Kansas Speaks Project
The Kansas Speaks Project documents language variation and change throughout the Great Plains region. While most people think of Kansas accents as a stalwart of standardness, Kansas has always been linguistically vibrant.
From the array of Native American languages that continue to exist in our state to the German spoken by immigrants in the 19th century and the languages of our most recent newcomers, our linguistic diversity tells the story of the people and cultures that make this this state such a rich reflection of American heritage. Further, new evidence suggests that there are a host of sound changes rolling across the prairies.
Our lab seeks to document the voices of Kansas, both young and old, to learn how Kansas fits into the many sound changes found throughout the U.S.
Are you interested in participating? Consider lending your voice to the project. Or, maybe you or your community would like to learn more about linguistics and language in Kansas? Contact Mary Kohn at firstname.lastname@example.org to participate in an interview that will help us document Kansas speech or to request a lecture on language in Kansas.
See what we've been up to!
- Learn about teens and language on the podcast becauselanguage.com or read about it in the Atlantic.
- Check out our article in the Collegian on Kansas sound changes.
The Kansas Speaks Project seeks to create a better understanding of how children's accents change during the school years, and how cultural geographic factors interface with trajectories of language change. The broad goal of this type of research is to provide insight into the intersection of language and society in order to understand how and why language changes over time. A more immediate goal for such research is to increase understanding of language diversity, which will hopefully assist educators, speech pathologists, and test designers in creating equitable learning environments, interventions, and assessment tools. If you are a K-State student who is passionate about language, consider joining our efforts! Contact Mary Kohn at email@example.com.
Interested in learning more? Check out some of our undergraduate course offerings in sociolinguistics:
ENGL476 "American English"
Explore the past, present, and future of linguistic diversity in the United States. Topics include regional, social, and ethnic variation, language ideologies, intersections of language and power, and analysis of language variation. Students get hands-on experience with linguistic analysis using such sources as Disney films, stand-up comedy, and literary texts.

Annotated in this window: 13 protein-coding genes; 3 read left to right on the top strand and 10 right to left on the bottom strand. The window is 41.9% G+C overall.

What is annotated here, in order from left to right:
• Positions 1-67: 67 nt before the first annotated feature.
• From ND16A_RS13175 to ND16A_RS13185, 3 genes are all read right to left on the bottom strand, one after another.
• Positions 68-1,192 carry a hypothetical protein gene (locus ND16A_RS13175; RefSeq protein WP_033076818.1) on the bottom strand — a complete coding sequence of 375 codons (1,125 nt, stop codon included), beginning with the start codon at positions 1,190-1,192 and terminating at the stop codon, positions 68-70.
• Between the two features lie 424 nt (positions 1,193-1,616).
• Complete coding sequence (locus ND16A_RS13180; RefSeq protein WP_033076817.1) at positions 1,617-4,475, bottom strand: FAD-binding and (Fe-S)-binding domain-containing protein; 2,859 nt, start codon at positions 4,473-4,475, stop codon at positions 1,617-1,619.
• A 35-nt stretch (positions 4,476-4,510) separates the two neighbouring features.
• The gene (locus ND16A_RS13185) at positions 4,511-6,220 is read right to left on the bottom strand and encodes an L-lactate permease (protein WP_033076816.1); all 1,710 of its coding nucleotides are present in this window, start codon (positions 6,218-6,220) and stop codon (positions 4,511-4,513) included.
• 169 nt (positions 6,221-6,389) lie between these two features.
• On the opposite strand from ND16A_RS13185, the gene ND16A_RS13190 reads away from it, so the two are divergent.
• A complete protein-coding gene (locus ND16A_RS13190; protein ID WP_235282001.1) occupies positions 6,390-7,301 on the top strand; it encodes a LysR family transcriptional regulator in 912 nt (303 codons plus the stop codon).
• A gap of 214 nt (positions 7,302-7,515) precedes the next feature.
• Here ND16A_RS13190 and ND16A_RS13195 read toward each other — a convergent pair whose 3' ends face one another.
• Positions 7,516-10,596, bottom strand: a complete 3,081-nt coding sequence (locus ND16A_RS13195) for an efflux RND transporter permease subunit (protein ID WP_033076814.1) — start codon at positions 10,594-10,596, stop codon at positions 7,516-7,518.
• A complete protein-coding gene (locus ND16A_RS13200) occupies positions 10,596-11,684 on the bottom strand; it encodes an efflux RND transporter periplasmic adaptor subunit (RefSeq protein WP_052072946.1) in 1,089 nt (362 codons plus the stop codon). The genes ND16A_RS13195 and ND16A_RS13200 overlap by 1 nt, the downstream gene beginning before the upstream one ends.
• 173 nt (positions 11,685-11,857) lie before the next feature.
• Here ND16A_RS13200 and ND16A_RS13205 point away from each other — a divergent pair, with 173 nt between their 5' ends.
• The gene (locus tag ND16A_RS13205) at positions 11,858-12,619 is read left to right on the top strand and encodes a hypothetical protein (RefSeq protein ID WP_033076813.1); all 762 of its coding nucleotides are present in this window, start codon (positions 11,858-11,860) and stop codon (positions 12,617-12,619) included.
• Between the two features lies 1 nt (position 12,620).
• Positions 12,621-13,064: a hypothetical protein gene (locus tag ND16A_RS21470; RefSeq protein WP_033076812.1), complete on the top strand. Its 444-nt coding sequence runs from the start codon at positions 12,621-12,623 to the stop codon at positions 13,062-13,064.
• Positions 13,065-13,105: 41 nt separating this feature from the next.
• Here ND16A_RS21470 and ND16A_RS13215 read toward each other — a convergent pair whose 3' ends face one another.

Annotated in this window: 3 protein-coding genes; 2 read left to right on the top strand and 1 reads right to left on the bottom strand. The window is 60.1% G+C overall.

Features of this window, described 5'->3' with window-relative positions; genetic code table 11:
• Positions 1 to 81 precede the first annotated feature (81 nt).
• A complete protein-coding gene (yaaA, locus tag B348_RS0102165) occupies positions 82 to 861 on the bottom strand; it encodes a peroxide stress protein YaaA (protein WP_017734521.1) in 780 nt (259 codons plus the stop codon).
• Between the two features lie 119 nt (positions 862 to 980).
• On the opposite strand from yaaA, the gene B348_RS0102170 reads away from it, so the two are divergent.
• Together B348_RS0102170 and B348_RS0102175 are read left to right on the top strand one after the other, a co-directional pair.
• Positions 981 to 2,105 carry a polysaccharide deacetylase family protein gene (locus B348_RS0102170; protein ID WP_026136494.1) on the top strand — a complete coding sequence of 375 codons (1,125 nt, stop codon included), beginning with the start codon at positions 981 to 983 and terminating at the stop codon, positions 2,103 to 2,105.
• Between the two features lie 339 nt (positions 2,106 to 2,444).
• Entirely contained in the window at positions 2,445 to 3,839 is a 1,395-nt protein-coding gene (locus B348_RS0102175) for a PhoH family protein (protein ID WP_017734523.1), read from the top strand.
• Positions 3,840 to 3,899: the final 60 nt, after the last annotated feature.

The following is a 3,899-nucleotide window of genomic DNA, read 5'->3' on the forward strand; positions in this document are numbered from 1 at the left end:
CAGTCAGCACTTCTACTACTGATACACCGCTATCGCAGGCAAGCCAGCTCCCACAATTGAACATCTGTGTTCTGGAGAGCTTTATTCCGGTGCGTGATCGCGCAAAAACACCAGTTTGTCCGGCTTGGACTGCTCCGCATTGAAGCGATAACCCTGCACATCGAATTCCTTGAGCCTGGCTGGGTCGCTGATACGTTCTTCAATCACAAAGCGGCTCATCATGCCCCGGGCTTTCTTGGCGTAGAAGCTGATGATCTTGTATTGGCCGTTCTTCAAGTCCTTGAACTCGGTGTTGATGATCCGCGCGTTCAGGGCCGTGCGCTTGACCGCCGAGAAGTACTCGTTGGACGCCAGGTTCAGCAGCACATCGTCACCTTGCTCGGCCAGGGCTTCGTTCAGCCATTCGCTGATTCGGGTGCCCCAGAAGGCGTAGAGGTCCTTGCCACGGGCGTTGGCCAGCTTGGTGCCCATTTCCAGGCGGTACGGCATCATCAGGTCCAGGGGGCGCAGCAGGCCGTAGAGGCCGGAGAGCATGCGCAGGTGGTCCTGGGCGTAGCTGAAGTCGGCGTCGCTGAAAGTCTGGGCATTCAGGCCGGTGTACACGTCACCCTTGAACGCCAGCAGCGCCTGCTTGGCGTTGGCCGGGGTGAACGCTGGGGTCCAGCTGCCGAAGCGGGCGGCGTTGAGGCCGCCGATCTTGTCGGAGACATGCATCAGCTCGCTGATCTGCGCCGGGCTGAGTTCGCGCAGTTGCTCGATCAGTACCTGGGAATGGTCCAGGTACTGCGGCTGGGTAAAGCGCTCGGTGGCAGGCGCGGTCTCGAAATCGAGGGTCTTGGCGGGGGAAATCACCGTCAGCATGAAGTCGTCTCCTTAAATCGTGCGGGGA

ENGL430 "Structure of English"
This course introduces the study of linguistics with a focus on the English language. We use hands-on methods to explore sounds, lexicon, grammatical structure, and social variation.
ENGL 490 "Development of the English Language"
This course takes students on a 1,500 year tour of the English language. We will begin by tracing a “family tree” for English. We will then consider the socio-cultural and linguistic factors that changed the English language, ranging from Viking invasions to the invention of the printing press. Through this process, we’ll learn when and why prescriptive grammar rules became imposed on the English language. Finally, we will explore the rise of English as a global language and the influence of changing technologies and social structures on the English spoken today. Students will practice new concepts through regular homework assignments, participate in active learning activities, and give presentations on regional or global varieties of English.
ENGL210 "Honors Composition: Language and Gender"
Do women really talk more than men? Are men really worse at listening? Is there such a thing as “sounding gay”? Differences between women‘s and men’s speech have been anecdotally recorded throughout history, and the subject continues to be a popular topic in media ranging from self-help guides to respected newspapers and journals. In this course we will explore connections between language use and gender identity to investigate the various ways distinct disciplines establish and communicate knowledge. We will critique discussions of “female language” in the media, analyze representations of masculinity, femininity, and sexuality in news reports, movies, and comedy sketches, and use insights from these activities to evaluate primary research on the topic of language and gender.